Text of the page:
Racing: Hors La Roi can justify ploy to try longer trip

The concept of a racecourse indulging in a bit of fleecing is not altogether an alien concept as far as visitors are concerned but should today's meeting at Newbury go ahead the track's clientele will, for once, be quite happy. With temperatures forecast at minus four, the entire 15-furlong Berkshire circuit was swathed in the fruit-growers' friend for the second night in succession, a tactic that enabled sport to take place yesterday. All that remains is for punters to find the plums in a pie that has a rather pre-Cheltenham look to it.

Most of the runners in the feature chase, a two and a half-mile handicap, are engaged in similar contests at the Festival. None, though, will match the record at Prestbury Park of a certain 11-year-old who has been there, done that, sometimes with honour, sometimes in disgrace. The chequeredness of his career makes a chessboard look monotone.

Four years ago the faithful cheered Hors La Loi III (3.15) home in the Champion Hurdle, two seasons after he had beaten all bar Istabraq in the race. And as a four-year-old, he won the Supreme Novices' Hurdle. But his most recent visit to a Festival ended in ignominy, when he refused to even try to defend his hurdling crown, digging his toes in as the tapes went up in 2003.

Hors La Loi is talented, but has had his physical vicissitudes - he has bled and suffered leg and foot problems - and, by association, discomfort generally translates into reluctance in the equine mind. Paul Green's French-bred gelding has had a succession of trainers, having passed, variously, though the hands of François Doumen, Martin Pipe and James Fanshawe for his hurdling career.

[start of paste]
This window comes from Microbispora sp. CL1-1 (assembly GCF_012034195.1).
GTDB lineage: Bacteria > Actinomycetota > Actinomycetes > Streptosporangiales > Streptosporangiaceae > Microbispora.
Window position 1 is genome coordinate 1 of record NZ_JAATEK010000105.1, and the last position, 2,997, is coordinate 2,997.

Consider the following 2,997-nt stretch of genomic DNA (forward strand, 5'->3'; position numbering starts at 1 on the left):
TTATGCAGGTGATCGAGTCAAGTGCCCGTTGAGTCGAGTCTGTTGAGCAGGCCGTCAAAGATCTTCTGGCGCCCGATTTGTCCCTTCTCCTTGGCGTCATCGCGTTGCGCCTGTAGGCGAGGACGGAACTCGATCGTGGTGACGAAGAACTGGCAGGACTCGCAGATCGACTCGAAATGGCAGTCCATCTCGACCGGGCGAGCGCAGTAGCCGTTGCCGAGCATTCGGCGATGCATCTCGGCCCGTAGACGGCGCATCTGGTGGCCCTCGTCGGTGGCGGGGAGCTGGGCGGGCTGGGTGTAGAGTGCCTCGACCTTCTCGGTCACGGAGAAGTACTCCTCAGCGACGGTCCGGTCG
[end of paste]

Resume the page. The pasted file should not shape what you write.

He joined Paul Nicholls last year to be reinvented as a chaser and, after an absence of 20 months, reappeared to win a novices' chase at Taunton, his first success since his day of days at Cheltenham. He jumped big, bold, and, more important, happily that day and since then has posted a couple of solid efforts, firstly behind Justified on today's track and then his stablemate Cerium at Wincanton.

Nicholls is of the opinion that the step up to today's trip will suit Hors La Loi, who has 5lb removed from his burden today by the able Liam Heard, just fine. "He is as well as he has ever been since he joined us," he said. "And I am sure that there is a big race in this horse over farther than two miles." The Ditcheat handler also sends two more first-season chasers, Cornish Sett and Albuhera, to the fray and a case can be made for either, particularly Cornish Sett, Ruby Walsh's second mount back after his injury-induced five weeks off. The seven-year-old was in front of Hors La Loi at the track in January and although he, too, sometimes thinks a bit about his job, he will be jollied today along by a fast pace in a bustling field.

Nicholls has not got to where he is today - more than half a million clear at the head of the trainers' table - by saving all his ammunition for just one target each. Sure, the élite of the elite in his yard have their sole aims, but the foot soldiers are sent out to pick up what they can along the way.

Not all of his colleagues have that luxury, however, and for Oliver Sherwood, today's £57,000 prize has been the plan for some time. Sherwood, who has sent out 132 runners for 13 winners this term (to Nicholls' 487 for 121), is responsible for the likely favourite Claymore, a good winner at Wetherby last month on ground softer than today's. "We've been going for this since the start of the season," he said, "and I was over the moon with his last run."

Walsh returns to action on point-to-point-winning hurdling debutant Captain Windsor (1.35) in the opener and can tail a successful day for his Somerset yard on Pepporoni Pete (4.55) in the bumper. The five-year-old, so impressive at Wincanton on Boxing Day, is rated the equal of Nicholls' Cheltenham candidate Kicks For Free at home.

Today's meetings at Haydock and Kelso are subject to early-morning inspections, and should the Scottish venue pass, the selection of the day, both in terms of topicality and form credentials, has to be SNOWY (nap 3.55).

There will be a chance to bid for a rare example of the SAS Diary, collated by a former member of the regiment in the aftermath of World War II but only published – in a limited run of just 5,000 – in 2011
charity appealTime is running out to secure your favourite lot as our auction closes at 2pm today
File: James Woods attends the 52nd New York Film Festival at Walter Reade Theater on September 27, 2014
peopleActor was tweeting in wake of NYPD police shooting